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Nature. 2015 Apr 23;520(7548):456-65. doi: 10.1038/nature14434.

The deuterostome context of chordate origins.

Author information

1
Hopkins Marine Station, Department of Biology, Stanford University, 120 Oceanview Boulevard, Pacific Grove, California 93950, USA.
2
Department of Ecology and Evolutionary Biology, University of Colorado, Boulder Ramaley N122 Campus Box 334 Boulder, Colorado 80309-0334, USA.
3
1] Department of Molecular and Cell Biology University of California, Berkeley 142 Life Sciences Addition 3200 Berkeley, California 94720-3200, USA. [2] Okinawa Institute of Science and Technology 1919-1 Tancha, Onna, Okinawa Prefecture 904-0495, Japan. [3] Department of Energy Joint Genome Institute 2800 Mitchell Drive Walnut Creek, California 94598, USA.
4
Department of Molecular and Cell Biology University of California, Berkeley 142 Life Sciences Addition 3200 Berkeley, California 94720-3200, USA.

Abstract

Our understanding of vertebrate origins is powerfully informed by comparative morphology, embryology and genomics of chordates, hemichordates and echinoderms, which together make up the deuterostome clade. Striking body-plan differences among these phyla have historically hindered the identification of ancestral morphological features, but recent progress in molecular genetics and embryology has revealed deep similarities in body-axis formation and organization across deuterostomes, at stages before morphological differences develop. These developmental genetic features, along with robust support of pharyngeal gill slits as a shared deuterostome character, provide the foundation for the emergence of chordates.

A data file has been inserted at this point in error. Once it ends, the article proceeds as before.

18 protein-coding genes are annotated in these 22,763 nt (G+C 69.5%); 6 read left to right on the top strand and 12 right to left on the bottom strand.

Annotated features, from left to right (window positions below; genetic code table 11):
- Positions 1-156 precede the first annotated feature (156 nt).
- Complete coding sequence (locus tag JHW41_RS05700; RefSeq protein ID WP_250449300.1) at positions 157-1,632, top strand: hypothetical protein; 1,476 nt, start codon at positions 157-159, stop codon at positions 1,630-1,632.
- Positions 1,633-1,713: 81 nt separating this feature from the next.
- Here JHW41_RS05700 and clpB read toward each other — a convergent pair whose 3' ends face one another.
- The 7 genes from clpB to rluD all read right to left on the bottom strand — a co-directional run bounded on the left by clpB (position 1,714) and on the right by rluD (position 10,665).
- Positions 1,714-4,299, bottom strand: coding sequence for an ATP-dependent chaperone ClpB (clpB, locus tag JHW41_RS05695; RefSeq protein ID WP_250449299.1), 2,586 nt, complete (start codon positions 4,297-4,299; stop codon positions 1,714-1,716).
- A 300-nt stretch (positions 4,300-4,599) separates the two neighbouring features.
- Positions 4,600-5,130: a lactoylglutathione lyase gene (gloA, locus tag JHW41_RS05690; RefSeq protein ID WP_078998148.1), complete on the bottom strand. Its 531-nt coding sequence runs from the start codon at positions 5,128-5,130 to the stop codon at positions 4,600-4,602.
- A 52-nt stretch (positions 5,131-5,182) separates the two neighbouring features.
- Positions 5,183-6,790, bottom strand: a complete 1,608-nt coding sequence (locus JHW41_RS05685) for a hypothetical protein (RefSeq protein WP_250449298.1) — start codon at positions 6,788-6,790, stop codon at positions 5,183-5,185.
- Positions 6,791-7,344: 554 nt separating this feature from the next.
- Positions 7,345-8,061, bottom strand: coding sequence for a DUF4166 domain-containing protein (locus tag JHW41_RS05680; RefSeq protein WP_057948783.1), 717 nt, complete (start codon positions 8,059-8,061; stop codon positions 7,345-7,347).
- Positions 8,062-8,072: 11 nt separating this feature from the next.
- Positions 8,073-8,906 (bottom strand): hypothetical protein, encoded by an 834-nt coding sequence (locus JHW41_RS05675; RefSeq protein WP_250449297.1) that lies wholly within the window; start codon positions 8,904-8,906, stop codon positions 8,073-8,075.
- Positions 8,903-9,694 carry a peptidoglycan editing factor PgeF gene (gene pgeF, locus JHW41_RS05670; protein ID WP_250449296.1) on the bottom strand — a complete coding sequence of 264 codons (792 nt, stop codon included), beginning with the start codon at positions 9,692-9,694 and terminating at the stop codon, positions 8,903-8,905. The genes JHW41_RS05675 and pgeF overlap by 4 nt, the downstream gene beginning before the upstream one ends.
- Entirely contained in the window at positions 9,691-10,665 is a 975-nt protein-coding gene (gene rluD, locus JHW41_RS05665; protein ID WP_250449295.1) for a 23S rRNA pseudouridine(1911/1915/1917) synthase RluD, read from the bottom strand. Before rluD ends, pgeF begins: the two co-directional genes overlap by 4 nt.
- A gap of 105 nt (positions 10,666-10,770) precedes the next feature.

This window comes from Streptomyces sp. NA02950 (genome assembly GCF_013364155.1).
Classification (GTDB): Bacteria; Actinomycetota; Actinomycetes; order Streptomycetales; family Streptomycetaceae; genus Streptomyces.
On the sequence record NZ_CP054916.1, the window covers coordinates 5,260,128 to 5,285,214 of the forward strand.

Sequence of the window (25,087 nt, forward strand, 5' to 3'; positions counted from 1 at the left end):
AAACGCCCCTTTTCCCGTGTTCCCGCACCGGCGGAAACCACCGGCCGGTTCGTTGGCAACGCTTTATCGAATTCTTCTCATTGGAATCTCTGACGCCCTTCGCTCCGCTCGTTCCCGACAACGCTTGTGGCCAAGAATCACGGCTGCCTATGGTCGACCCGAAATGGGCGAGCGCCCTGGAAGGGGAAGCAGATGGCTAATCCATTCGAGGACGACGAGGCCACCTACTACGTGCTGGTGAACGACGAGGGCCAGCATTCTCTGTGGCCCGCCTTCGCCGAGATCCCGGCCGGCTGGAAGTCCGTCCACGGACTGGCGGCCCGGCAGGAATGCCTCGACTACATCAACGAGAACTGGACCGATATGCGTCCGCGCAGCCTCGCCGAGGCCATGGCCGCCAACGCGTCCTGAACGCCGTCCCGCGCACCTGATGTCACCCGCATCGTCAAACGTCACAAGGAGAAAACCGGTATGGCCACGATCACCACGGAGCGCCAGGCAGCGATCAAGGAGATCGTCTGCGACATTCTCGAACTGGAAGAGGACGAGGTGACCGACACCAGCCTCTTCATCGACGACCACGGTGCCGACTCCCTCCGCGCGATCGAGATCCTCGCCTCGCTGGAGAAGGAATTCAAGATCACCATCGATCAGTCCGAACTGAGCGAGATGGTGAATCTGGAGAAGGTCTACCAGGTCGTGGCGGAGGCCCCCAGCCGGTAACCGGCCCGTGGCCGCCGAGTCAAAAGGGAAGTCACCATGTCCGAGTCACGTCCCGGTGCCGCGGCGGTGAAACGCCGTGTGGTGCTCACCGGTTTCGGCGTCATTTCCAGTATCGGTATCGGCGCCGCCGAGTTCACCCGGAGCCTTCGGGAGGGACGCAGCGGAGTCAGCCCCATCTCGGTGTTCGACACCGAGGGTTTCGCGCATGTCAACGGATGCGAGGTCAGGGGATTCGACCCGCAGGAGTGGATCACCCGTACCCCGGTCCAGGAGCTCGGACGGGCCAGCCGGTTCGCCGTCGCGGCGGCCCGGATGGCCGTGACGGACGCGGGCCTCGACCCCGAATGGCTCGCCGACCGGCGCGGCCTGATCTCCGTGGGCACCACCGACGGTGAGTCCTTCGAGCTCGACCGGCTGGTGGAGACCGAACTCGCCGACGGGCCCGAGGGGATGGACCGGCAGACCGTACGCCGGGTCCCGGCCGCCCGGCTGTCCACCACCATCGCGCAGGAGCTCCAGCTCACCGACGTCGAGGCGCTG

PMID:
25903627
DOI:
10.1038/nature14434
[Indexed for MEDLINE]

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